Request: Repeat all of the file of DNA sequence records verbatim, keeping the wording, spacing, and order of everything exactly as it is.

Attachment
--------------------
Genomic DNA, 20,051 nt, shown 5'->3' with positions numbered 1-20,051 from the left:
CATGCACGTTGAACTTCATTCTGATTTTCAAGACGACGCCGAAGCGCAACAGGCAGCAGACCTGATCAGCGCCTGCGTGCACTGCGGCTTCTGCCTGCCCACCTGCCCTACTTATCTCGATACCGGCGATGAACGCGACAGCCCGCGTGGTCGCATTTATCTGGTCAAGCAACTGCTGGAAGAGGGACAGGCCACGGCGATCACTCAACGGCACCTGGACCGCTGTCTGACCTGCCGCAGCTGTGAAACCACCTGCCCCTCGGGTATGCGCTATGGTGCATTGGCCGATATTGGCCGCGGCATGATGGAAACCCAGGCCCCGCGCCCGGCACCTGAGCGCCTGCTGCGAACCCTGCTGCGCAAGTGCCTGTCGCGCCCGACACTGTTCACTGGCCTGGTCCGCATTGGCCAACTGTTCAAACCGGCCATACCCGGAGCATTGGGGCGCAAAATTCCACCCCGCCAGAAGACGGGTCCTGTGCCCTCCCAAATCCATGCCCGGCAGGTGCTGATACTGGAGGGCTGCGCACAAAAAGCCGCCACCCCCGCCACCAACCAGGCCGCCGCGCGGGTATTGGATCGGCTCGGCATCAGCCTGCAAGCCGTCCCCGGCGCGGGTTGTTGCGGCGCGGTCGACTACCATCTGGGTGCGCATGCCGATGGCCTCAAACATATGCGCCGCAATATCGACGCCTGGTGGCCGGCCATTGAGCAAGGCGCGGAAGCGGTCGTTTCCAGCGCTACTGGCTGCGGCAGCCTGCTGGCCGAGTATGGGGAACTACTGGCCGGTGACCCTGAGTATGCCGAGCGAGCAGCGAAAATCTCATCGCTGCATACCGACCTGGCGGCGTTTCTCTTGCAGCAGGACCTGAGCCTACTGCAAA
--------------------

Genomic DNA, 20,051 nt, shown 5'->3' with positions numbered 1-20,051 from the left:
CATGCACGTTGAACTTCATTCTGATTTTCAAGACGACGCCGAAGCGCAACAGGCAGCAGACCTGATCAGCGCCTGCGTGCACTGCGGCTTCTGCCTGCCCACCTGCCCTACTTATCTCGATACCGGCGATGAACGCGACAGCCCGCGTGGTCGCATTTATCTGGTCAAGCAACTGCTGGAAGAGGGACAGGCCACGGCGATCACTCAACGGCACCTGGACCGCTGTCTGACCTGCCGCAGCTGTGAAACCACCTGCCCCTCGGGTATGCGCTATGGTGCATTGGCCGATATTGGCCGCGGCATGATGGAAACCCAGGCCCCGCGCCCGGCACCTGAGCGCCTGCTGCGAACCCTGCTGCGCAAGTGCCTGTCGCGCCCGACACTGTTCACTGGCCTGGTCCGCATTGGCCAACTGTTCAAACCGGCCATACCCGGAGCATTGGGGCGCAAAATTCCACCCCGCCAGAAGACGGGTCCTGTGCCCTCCCAAATCCATGCCCGGCAGGTGCTGATACTGGAGGGCTGCGCACAAAAAGCCGCCACCCCCGCCACCAACCAGGCCGCCGCGCGGGTATTGGATCGGCTCGGCATCAGCCTGCAAGCCGTCCCCGGCGCGGGTTGTTGCGGCGCGGTCGACTACCATCTGGGTGCGCATGCCGATGGCCTCAAACATATGCGCCGCAATATCGACGCCTGGTGGCCGGCCATTGAGCAAGGCGCGGAAGCGGTCGTTTCCAGCGCTACTGGCTGCGGCAGCCTGCTGGCCGAGTATGGGGAACTACTGGCCGGTGACCCTGAGTATGCCGAGCGAGCAGCGAAAATCTCATCGCTGCATACCGACCTGGCGGCGTTTCTCTTGCAGCAGGACCTGAGCCTACTGCAAA